Posted by MataHarley on 27 February, 2009 at 1:03 pm. 41 comments already!


The proposed budget by the Obama admin is at least as convoluted as the newly enacted stimulus. And again, what’s actually in it keeps seeping out at a rate slower than Congress acts… in other words, we’re likely to find this law before any one entity or media can actually pour thru all the BS and pork.

And one of those issues is the redefinition of “charity”, Obama style.

By reaching so broadly with his $4 trillion 2010 budget plan, and the giant deficits it will incur, Mr. Obama put his hard-won election mandate on the line, saying if lawmakers want to do big things – from boosting education and clean energy technology to overhauling health care – they will have to find ways to pay for it.

From his plan to cut payments to farmers, which both parties all but ruled out this week, to his goal of a complex cap-and-trade system to control greenhouse gas emissions, lawmakers predicted Mr. Obama will have to survive challenges from political friends and foes alike.

“I work for the American people, and I’m determined to bring the change that the people voted for last November.And that means cutting what we don’t need to pay for what we do,” Mr. Obama said in announcing his budget.


[below INRE reduction in charitable deductions specifically]

Roberton Williams, senior fellow at the Tax Policy Center, said it’s impossible to calculate the exact effects of all the tax changes, but said the overall result is clear – less philanthropic giving.

“This will lead people to give less to charities if they behave the way they’ve behaved in the past,” he said. “We’ve already seen a drop in giving as a result of the economic collapse. On top of that, this will just reduce the amount of giving.”

Obama’s desperately looking for money. He’s counting on raising $179.8 billion over 10 years by limiting the deductions allowable to 28%… or for every dollar donated, the higher income (or wealthy, as Obama sees them) can deduct 28 cents. This targets couples making $250,000+ or individuals making $200,000+.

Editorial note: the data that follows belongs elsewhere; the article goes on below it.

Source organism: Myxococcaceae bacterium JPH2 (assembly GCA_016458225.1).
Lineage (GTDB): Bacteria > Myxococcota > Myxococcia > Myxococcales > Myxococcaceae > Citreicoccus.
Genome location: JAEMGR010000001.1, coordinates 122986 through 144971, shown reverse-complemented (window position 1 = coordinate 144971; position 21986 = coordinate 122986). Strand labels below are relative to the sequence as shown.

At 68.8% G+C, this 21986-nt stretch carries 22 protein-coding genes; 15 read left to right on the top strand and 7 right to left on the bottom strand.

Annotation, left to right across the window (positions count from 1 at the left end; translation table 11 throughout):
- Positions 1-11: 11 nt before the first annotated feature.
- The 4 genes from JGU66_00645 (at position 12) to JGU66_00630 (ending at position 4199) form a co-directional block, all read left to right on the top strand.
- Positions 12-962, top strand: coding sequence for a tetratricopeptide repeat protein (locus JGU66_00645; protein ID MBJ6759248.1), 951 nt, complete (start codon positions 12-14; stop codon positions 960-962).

This reduces the estimated amount of deductions allowed by approximately 20% – added revenue for Obama to put in the nation’s coffers for health care.

Pardon me, but who does Obama think donates the most in funds to charitable organizations? Take away their financial incentive to donate, and the result will be predictable… less donations. It becomes a vicious circle – less donations, less private and non profits filling a need… which the government then steps in to fill the need.

Suzanne Perry at The Chronicle of Philanthropy had some feedback from some of the nonprofits and charities worried about this move.

“During the current economic downturn, which has forced nonprofits to do more with less, any proposal which would result in a decrease in private giving will be a disaster for America’s charities, and for those who depend upon them,” said United Jewish Communities, an umbrella group for Jewish social-service charities.


Independent Sector, a coalition of charities and foundations, and the Council on Foundations were among the nonprofit groups that lined up to express concern that the proposal would prompt donors to pull back.


The top executives at Independent Sector and the Council on Foundations are the latest voices in the chorus of advocates who say President Obama’s tax plan would hamper giving to nonprofit groups and foundations.

“We are opposed to proposals which will significantly depress incentives for charitable giving,” said Steve Gunderson, president and chief executive of the Council on Foundations, an organization that represents grant makers. “In these hard economic times, we need to make sure tax and regulatory policy encourage growth in philanthropy.”

Independent Sector, a coalition of major charities and foundations, said in a statement that the plan would encourage some donors to “cap their gifts.”

“This could be a problem for many struggling nonprofits vital to our communities that are already facing a very difficult fund raising environment,” the organization said.